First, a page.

The recent world tour of freshman Sen. Barack Obama, was, by any measure, a blockbuster. The senator's trek to Iraq, Jordan, Israel, Germany, France, and England was a hit, from the word go.
What was more impressive, however, were the pictures. The crowds (especially in Germany) were nothing if not spectacular. In political terms, the senator's campaign could hardly have asked for more. If it wouldn't seem to smarmy, perhaps they ought to thank John McCain, who harped on Obama's lack of travel to Iraq for weeks.
What happens? Obama goes to Iraq, and the U.S. supported Iraqi puppet, Prime Minister Nuri al-Maliki, essentially endorses Obama's timetable to remove the bulk of US troops.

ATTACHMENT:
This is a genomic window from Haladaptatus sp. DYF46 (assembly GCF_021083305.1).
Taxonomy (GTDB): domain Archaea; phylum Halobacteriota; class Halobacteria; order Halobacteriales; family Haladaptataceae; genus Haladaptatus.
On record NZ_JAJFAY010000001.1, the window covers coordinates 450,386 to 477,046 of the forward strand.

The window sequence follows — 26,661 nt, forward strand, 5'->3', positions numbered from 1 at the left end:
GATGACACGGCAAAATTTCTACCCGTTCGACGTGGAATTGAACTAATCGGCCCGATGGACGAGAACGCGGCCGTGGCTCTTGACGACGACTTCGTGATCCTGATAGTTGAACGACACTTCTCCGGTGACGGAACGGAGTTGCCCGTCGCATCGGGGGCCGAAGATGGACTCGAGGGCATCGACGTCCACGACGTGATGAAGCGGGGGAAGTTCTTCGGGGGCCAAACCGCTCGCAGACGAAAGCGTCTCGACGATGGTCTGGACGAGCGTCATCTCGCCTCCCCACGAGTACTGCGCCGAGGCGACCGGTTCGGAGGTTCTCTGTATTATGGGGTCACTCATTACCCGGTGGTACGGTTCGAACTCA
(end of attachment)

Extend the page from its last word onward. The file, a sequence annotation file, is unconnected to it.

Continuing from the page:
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McCain sought airtime in ethnic eateries, or geriatric golf greens. His comments attacking Obama seemed, by contrast, petulant and small.It was, quite frankly, stunning to see world leaders fall under Obama's sway, as if the election were a mere formality.
Right wingers have, predictably, attacked his tour on numerous counts. "He thinks he's already president", some said. "He's arrogant", said others. Still others opined that he was 'inexperienced.'
If his global tour had one flaw, it was that it was too successful, for it cast an unflattering light on the incumbent Bush Administration, which is, to put it mildly, is far from popular in the world today. This, of course, also impacts McCain's campaign.
Whether he helped his domestic campaign is questionable. What is not is the palpable hunger of many countries for a change from what has been.
[col. writ. 7/27/08] (c) '08 Mumia Abu-Jamal
--(c) '08 maj